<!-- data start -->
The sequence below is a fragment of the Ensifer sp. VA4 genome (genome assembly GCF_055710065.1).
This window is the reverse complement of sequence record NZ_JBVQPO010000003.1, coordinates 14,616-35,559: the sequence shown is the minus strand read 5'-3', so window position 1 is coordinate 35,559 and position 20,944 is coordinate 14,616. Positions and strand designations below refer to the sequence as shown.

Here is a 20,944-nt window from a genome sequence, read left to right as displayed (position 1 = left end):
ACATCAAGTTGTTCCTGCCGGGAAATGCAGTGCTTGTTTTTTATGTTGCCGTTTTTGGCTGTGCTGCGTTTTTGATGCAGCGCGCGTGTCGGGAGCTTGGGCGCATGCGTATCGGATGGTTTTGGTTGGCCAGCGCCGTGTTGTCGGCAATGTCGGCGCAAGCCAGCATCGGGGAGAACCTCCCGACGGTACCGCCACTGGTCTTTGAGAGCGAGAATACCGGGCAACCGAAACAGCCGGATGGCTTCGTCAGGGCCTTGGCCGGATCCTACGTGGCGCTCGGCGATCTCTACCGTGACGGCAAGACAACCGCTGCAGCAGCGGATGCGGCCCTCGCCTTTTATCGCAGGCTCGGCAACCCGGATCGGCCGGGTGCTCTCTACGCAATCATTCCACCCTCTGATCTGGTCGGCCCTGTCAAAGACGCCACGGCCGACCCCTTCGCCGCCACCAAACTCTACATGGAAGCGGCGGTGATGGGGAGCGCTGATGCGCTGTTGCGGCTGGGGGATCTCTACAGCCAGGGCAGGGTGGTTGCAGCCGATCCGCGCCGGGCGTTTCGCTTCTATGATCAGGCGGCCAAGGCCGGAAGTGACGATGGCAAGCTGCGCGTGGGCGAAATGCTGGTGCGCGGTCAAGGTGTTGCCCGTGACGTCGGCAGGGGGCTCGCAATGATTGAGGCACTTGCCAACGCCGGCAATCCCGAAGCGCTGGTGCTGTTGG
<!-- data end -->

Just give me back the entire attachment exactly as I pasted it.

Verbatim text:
The sequence below is a fragment of the Ensifer sp. VA4 genome (genome assembly GCF_055710065.1).
This window is the reverse complement of sequence record NZ_JBVQPO010000003.1, coordinates 14,616-35,559: the sequence shown is the minus strand read 5'-3', so window position 1 is coordinate 35,559 and position 20,944 is coordinate 14,616. Positions and strand designations below refer to the sequence as shown.

Here is a 20,944-nt window from a genome sequence, read left to right as displayed (position 1 = left end):
ACATCAAGTTGTTCCTGCCGGGAAATGCAGTGCTTGTTTTTTATGTTGCCGTTTTTGGCTGTGCTGCGTTTTTGATGCAGCGCGCGTGTCGGGAGCTTGGGCGCATGCGTATCGGATGGTTTTGGTTGGCCAGCGCCGTGTTGTCGGCAATGTCGGCGCAAGCCAGCATCGGGGAGAACCTCCCGACGGTACCGCCACTGGTCTTTGAGAGCGAGAATACCGGGCAACCGAAACAGCCGGATGGCTTCGTCAGGGCCTTGGCCGGATCCTACGTGGCGCTCGGCGATCTCTACCGTGACGGCAAGACAACCGCTGCAGCAGCGGATGCGGCCCTCGCCTTTTATCGCAGGCTCGGCAACCCGGATCGGCCGGGTGCTCTCTACGCAATCATTCCACCCTCTGATCTGGTCGGCCCTGTCAAAGACGCCACGGCCGACCCCTTCGCCGCCACCAAACTCTACATGGAAGCGGCGGTGATGGGGAGCGCTGATGCGCTGTTGCGGCTGGGGGATCTCTACAGCCAGGGCAGGGTGGTTGCAGCCGATCCGCGCCGGGCGTTTCGCTTCTATGATCAGGCGGCCAAGGCCGGAAGTGACGATGGCAAGCTGCGCGTGGGCGAAATGCTGGTGCGCGGTCAAGGTGTTGCCCGTGACGTCGGCAGGGGGCTCGCAATGATTGAGGCACTTGCCAACGCCGGCAATCCCGAAGCGCTGGTGCTGTTGG